Father Vaverek ministers to hurricane victims and their helpers

CHARLESTON — In the middle of a telephone interview with The Catholic Miscellany, Father Hayden Vaverek paused to direct security personnel to the nearest cooler of Gatorade.

He is an Air Force chaplain for the 315th Airlift Wing at Charleston Air Base, now on active duty in New Orleans. He was sent there shortly after Hurricane Katrina hit the Gulf Coast Aug. 29 and has been ministering to rescue personnel and evacuated residents for the last few weeks.

Rescue activities are winding down, but the chaplain is still ministering to his troops, whether it is celebrating Mass in tents and hangars or helping people stay hydrated. He has anointed people, heard confessions and even helped a soldier prepare for his baptism.

He was called into active duty Sept. 3 and drove from Hilton Head Island to the New Orleans International Airport. Like the other men and women in the military joint task force, he set about immediately caring for the needs of the hurricane victims. He spoke to The Miscellany by phone Sept. 26, Father Vaverek was the only Catholic chaplain assigned to the area for the first two weeks, and he had to take care of all Catholic issues. He celebrated the sacraments and ministered to federal and military personnel and evacuees. He was one of four Air Force chaplains and two enlisted support people who were there to meet the spiritual needs of the approximately 750 Air Force personnel at the airport.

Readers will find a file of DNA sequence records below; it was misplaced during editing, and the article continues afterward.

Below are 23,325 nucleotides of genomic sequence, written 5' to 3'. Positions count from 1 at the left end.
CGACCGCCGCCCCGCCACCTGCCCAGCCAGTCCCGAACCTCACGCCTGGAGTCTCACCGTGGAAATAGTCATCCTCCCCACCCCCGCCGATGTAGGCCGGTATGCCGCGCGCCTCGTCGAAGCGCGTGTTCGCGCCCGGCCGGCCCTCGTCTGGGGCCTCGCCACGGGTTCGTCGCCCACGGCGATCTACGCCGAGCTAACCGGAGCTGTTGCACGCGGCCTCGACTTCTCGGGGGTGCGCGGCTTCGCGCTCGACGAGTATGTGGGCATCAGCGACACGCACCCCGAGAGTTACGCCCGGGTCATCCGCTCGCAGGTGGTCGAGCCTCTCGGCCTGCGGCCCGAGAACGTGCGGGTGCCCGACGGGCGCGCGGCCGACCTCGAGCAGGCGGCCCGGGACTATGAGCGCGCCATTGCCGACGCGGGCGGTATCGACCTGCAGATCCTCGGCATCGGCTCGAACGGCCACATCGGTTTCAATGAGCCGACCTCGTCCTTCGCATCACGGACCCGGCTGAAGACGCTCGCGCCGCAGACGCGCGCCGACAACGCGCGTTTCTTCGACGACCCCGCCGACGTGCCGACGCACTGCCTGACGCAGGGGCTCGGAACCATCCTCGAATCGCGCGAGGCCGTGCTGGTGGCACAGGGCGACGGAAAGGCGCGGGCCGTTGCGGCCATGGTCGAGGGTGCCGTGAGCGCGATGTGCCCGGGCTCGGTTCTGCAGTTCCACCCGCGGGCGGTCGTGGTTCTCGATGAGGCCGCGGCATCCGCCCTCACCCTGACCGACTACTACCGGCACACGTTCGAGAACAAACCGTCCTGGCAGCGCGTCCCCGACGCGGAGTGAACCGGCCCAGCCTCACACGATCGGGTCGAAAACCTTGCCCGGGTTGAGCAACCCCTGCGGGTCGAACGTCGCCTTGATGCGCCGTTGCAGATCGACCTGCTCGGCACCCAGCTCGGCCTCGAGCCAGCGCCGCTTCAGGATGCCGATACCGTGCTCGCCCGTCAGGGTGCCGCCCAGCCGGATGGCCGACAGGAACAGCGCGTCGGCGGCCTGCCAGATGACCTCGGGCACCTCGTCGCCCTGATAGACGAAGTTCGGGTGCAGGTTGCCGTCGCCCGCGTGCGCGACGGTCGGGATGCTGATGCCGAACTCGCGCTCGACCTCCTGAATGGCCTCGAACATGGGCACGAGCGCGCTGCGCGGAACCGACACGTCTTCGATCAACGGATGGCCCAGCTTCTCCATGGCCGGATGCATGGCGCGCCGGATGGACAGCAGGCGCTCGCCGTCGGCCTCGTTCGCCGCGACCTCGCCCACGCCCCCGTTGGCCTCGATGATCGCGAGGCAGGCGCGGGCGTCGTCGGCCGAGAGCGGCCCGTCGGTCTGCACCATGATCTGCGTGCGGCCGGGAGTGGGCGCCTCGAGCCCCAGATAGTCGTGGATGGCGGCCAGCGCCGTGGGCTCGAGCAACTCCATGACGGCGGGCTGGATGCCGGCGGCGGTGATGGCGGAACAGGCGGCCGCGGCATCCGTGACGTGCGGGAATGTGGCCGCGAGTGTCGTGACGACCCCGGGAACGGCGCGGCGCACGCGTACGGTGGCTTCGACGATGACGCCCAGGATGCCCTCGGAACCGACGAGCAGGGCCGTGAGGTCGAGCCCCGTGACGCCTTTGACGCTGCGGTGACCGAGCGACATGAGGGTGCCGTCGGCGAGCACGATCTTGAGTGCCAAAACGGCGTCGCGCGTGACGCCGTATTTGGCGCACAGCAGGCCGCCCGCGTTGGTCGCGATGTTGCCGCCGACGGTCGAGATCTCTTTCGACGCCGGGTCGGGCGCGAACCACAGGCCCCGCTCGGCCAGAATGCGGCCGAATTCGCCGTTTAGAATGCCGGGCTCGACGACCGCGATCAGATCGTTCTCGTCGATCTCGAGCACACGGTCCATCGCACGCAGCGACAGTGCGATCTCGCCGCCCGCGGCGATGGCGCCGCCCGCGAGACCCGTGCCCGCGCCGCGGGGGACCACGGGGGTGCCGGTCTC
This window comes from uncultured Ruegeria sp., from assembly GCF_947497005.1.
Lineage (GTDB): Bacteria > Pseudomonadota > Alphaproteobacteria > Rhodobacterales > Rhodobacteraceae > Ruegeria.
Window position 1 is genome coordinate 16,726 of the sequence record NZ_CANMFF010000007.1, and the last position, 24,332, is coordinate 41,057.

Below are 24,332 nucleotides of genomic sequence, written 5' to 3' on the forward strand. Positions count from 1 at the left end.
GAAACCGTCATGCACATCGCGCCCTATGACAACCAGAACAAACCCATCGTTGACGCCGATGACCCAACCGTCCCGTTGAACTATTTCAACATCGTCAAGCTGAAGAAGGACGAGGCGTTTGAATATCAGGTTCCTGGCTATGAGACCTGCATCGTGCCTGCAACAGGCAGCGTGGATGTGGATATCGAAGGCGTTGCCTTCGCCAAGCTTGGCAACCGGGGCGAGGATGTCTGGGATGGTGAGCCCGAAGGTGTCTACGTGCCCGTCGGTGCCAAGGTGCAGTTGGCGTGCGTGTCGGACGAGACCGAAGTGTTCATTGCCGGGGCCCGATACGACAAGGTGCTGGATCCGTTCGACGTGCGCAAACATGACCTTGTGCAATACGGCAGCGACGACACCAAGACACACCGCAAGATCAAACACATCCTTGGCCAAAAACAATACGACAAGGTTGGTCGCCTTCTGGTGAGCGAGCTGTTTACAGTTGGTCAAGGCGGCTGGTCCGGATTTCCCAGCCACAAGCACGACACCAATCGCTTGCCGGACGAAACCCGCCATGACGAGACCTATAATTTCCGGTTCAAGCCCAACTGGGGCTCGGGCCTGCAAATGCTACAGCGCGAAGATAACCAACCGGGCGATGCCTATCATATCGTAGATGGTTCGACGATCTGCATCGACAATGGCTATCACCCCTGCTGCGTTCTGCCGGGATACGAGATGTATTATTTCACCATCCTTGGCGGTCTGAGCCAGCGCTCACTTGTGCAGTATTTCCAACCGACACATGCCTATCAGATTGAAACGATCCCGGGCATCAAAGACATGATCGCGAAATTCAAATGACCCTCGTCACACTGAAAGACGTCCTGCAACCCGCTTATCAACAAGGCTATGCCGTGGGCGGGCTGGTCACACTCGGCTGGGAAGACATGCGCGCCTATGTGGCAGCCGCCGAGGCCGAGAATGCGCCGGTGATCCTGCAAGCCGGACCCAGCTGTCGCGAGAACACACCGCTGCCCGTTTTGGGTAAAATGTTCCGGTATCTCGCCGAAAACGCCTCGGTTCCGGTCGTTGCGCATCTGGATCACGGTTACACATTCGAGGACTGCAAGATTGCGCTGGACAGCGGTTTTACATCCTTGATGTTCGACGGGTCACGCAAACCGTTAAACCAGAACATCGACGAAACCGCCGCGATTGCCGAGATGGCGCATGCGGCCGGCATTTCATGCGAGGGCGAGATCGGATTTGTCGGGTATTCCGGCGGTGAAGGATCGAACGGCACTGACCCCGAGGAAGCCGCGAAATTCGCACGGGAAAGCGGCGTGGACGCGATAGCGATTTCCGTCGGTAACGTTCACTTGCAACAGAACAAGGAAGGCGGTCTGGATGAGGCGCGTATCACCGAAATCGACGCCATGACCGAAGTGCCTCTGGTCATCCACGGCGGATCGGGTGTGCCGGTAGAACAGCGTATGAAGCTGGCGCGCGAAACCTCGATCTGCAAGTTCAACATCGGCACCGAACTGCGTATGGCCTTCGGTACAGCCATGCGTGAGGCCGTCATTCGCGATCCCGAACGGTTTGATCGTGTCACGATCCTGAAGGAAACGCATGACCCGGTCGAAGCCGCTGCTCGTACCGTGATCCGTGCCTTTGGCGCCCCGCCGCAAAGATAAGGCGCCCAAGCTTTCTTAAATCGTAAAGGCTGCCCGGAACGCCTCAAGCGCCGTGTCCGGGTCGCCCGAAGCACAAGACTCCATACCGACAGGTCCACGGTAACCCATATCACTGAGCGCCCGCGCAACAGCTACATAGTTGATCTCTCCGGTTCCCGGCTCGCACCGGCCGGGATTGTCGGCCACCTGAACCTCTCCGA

Because he was the only military Catholic priest on location, he traveled around the area in a Blackhawk helicopter and celebrated Masses for Army troops all over the city. Father Vaverek said he had six to seven Masses on weekends.

When he first arrived, the troops were sleeping in the airport terminal before the tents were put up. The Air Force had also established a 100-bed hospital and put up tent cities for the Army’s 82nd Airborne Division.

“We ended up with possibly 3,000 personnel bedded in tent cities,” Father Hayden said.

People were evacuated by air from the coast and brought further inland.

“All the places like Houston and Baton Rouge were filled up and FEMA and the Red Cross couldn’t handle it,” he said. “Airlines had provided planes, and they loaded people and their personal effects and pets on the planes and sent them to places all over the country. They had no control over where they went.”

The rescue personnel took care of people’s immediate medical needs, gave them a snack, sometimes a hot meal, and then sent the evacuees on their way to shelters in other states.

“We processed 24,000 people at the airport in the first five days,” Father Hayden said. “We were busy. Pets didn’t have cages. We were putting people on planes with pets on leashes or strings, or whatever we could find. We sent people all over the country.”

The chaplain said that a lot of the people that they saw were rescued from rooftops. They also had some fatalities. These people were exhausted, hungry, dirty and dehydrated, he said.